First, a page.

In addition to the AFGE lawsuit, the National Treasury Employees Union sued the govermnent in an attempt to excuse federal employees from working. On January 15, a Washington, D.C. judge ruled that government employees are still legally obligated to go to work even if they aren’t being paid.

About the Author: Michael Arria covers labor and social movements. Follow him on Twitter: @michaelarria

This article was originally published at In These Times on January 22, 2019. Reprinted with permission.


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Martin Luther King Jr. Was a Union Man

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If Martin Luther King Jr. still lived, he’d probably tell people to join unions.

King understood racial equality was inextricably linked to economics. He asked, “What good does it do to be able to eat at a lunch counter if you can’t buy a hamburger?”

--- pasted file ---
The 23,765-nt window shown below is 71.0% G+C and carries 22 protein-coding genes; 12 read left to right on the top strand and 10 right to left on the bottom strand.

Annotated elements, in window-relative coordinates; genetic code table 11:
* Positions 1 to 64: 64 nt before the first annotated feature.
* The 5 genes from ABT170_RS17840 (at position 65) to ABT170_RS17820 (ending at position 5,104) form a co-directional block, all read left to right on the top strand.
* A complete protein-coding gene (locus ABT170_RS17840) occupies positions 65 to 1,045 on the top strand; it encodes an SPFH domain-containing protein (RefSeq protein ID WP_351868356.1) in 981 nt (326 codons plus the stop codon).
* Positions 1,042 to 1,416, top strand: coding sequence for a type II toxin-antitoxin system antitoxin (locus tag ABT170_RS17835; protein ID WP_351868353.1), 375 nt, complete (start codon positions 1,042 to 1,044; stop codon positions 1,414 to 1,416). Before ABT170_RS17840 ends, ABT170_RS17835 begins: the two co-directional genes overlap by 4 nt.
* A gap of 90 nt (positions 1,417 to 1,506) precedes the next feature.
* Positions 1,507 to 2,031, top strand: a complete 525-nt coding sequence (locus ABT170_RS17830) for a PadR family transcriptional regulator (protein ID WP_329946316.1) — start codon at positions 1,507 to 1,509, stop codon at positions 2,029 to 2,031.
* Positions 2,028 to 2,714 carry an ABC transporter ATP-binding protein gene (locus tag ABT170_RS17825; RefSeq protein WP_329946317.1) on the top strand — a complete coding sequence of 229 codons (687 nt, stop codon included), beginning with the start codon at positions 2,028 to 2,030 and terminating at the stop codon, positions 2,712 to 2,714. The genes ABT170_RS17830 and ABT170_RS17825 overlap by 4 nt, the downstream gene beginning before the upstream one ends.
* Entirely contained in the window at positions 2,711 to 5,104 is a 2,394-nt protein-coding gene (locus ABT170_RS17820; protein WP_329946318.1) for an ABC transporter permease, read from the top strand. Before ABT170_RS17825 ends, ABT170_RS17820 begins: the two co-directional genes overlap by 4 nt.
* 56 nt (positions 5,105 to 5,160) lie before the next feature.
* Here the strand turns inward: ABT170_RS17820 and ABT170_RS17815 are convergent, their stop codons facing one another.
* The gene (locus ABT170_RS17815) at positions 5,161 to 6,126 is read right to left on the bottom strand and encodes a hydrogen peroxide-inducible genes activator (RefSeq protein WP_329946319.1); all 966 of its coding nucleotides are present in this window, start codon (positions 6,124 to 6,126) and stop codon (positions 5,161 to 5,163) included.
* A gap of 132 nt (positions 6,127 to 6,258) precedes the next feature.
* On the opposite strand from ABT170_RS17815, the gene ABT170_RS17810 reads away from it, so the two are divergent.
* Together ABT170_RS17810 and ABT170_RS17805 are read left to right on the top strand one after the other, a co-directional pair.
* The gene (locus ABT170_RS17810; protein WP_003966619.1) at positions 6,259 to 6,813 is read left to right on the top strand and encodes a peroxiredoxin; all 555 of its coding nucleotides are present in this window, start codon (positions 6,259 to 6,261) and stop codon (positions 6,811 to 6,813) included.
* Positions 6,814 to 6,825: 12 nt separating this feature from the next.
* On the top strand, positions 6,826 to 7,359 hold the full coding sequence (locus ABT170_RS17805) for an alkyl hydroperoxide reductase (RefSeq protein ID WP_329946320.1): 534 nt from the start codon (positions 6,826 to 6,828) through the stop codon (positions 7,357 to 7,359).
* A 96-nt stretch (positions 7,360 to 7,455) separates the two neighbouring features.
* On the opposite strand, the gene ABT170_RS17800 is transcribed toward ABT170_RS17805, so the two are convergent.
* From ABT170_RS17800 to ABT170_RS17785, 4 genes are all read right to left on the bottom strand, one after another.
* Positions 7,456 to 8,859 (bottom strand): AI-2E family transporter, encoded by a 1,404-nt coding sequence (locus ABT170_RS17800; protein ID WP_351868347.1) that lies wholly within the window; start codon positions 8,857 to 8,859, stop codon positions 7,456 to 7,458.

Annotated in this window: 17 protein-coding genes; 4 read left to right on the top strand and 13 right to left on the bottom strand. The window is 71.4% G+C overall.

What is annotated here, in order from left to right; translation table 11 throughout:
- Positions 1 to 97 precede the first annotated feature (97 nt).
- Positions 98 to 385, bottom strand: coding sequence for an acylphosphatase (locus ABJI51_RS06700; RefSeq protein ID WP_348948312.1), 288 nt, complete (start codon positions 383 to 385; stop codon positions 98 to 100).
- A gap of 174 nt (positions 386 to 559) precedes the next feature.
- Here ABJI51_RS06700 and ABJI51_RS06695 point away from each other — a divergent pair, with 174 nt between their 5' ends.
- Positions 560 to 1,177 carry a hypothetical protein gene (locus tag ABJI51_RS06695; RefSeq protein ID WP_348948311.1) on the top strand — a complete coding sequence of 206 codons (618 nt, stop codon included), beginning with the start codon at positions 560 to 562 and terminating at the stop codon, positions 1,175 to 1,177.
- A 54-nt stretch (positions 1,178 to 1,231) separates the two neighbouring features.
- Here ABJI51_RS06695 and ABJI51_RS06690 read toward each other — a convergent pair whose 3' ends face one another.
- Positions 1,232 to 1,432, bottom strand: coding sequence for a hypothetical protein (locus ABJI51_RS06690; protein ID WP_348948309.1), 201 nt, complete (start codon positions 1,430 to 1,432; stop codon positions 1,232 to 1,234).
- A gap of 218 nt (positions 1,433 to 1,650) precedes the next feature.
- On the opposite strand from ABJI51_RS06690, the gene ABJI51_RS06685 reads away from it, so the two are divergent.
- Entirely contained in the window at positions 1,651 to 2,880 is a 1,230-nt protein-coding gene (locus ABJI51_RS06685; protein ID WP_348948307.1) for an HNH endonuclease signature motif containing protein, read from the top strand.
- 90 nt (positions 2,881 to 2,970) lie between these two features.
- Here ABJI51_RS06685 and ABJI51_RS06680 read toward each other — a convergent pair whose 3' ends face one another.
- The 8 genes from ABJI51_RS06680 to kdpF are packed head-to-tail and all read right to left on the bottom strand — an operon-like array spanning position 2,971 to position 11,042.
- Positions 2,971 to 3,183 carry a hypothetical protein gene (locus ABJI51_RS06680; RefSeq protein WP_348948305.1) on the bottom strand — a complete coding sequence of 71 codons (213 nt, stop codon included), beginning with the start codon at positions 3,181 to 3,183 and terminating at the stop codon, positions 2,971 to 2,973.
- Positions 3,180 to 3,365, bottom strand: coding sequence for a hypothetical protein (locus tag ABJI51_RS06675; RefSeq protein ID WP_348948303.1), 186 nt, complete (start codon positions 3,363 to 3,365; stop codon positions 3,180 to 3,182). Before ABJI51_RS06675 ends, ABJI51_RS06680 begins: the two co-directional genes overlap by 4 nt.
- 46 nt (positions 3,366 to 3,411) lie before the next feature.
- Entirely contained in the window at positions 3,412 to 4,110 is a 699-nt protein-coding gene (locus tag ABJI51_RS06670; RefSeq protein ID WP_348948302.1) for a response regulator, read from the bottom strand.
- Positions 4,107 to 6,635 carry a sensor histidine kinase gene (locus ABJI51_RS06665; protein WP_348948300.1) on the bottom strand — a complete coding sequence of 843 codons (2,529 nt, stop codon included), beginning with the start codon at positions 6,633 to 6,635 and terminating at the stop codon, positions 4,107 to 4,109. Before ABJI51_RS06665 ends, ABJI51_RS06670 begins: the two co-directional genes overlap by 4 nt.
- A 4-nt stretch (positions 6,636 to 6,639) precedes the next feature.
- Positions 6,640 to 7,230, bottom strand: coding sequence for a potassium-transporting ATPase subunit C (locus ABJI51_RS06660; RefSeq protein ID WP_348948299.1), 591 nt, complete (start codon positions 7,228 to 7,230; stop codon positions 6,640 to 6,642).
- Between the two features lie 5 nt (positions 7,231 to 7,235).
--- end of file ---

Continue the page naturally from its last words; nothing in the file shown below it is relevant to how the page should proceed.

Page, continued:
Those disadvantages have persisted. Today, for instance, the wealth of the average white family is more than 20 times that of a black one.

King’s solution was unionism.

Convergence of needs

In 1961, King spoke before the AFL-CIO, the nation’s largest and most powerful labor organization, to explain why he felt unions were essential to civil rights progress.

“Negroes are almost entirely a working people,” he said. “Our needs are identical with labor’s needs – decent wages, fair working conditions, livable housing, old age security, health and welfare measures, conditions in which families can grow, have education for their children and respect in the community.”

My new book, “Dockworker Power: Race and Activism in Durban and the San Francisco Bay Area,” chronicles King’s relationship with a labor union that was, perhaps, the most racially progressive in the country. That was Local 10 of the International Longshoremen’s and Warehousemen’s Union, or ILWU.